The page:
Wow!!! Now that is a challenge!
Have you noticed how addictive email is? Many leaders in schools check their email first thing in the morning and use that as a basis for attempting to plan their day. We then continue to check our email throughout the day and either attend to the emerging issues or (if we are good!) reprioritise. If we don’t do this we worry that we will miss something that is urgent or important. However this creates an unrealistic urgency and stress on our days. It can also lead to us ‘filling’ a day without ever having attended to our previous priorities.
Julie Morgenstern’s work management book Never Check Email in the Morning suggests a radical approach to increase our effectiveness. Instead of checking email first thing in the morning, she recommends tackling a specific, important task.
Morgenstern’s advice could be combined with a tip from Brian Tracy’s classic time-management book, Eat that Frog. Tracy recommends doing your worst task first thing in the morning. He recommends tackling your most important task, the one that you are likely to procrastinate over. By doing that task FIRST and getting it out of the way before the rest of the day get’s hijacked – you achieve a sense of satisfaction and have made progress. The term Eat That Frog apparently comes from Mark Twain, who famously said that if the first thing you do in the morning is eat a live frog, you can go through the rest of the day knowing the worst is behind you. Your frog is your worst task.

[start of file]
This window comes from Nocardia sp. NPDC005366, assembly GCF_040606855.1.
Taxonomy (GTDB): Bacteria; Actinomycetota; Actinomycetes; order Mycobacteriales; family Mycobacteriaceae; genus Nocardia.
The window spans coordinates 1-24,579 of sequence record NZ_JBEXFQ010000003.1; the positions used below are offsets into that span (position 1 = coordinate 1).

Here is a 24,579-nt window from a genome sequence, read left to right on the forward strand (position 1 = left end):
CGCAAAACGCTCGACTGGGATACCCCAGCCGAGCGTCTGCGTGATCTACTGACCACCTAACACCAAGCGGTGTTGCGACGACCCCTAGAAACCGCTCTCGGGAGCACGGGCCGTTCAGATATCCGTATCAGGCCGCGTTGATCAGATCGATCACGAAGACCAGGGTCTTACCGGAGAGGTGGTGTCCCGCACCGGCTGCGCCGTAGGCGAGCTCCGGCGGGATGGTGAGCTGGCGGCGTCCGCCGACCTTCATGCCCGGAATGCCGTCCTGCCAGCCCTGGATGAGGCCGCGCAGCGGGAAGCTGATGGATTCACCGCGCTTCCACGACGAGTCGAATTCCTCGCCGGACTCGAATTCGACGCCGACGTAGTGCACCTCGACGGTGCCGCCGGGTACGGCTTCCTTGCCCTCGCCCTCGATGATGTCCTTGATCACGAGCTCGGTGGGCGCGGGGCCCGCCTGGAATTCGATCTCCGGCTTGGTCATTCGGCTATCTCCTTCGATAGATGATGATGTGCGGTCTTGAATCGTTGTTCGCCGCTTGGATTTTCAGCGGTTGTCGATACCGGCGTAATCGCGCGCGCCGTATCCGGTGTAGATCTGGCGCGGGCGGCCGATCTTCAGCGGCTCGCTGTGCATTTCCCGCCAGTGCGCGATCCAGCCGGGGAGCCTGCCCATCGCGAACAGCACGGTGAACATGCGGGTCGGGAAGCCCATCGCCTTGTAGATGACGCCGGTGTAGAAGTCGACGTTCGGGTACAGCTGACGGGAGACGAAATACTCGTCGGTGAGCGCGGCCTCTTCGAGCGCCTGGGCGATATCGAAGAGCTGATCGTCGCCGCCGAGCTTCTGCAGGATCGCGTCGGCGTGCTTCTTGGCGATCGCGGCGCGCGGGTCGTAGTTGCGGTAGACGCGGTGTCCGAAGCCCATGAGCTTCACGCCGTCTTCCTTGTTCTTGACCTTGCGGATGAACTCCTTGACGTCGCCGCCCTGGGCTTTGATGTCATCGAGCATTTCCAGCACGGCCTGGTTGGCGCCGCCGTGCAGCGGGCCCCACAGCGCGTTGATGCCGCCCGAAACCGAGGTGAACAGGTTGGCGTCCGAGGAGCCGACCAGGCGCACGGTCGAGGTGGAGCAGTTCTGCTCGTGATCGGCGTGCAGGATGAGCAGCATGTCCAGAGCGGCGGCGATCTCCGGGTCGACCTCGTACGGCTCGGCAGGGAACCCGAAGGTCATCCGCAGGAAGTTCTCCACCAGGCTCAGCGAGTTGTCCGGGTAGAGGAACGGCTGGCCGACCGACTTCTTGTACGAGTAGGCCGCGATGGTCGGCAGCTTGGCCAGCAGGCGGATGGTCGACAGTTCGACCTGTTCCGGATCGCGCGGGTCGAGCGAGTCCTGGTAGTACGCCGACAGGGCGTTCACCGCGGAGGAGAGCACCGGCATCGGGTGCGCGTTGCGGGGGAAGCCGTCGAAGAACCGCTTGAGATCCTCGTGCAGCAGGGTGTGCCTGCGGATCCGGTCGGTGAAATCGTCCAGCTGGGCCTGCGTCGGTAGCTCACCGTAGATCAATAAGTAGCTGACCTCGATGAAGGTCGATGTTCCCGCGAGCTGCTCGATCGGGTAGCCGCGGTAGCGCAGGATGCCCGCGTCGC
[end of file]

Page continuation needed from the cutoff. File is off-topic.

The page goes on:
First thing in the morning your mind is clear, the office is quiet and you haven’t been pulled in six different directions- yet. It’s your one opportunity to prioritise the thing that matters to you most, before your phone starts ringing and email inbox starts dinging. By knocking out something important on your to-do list before anything else, you get both momentum and a sense of accomplishment, right from the beginning of the day.
Ideally you should set yourself up to eat tomorrow’s frog last thing before you leave the office the previous day. Choose your frog, write it down at the top of your list for the following morning. If you can, gather together the materials you’ll need to get it done and have that out, too.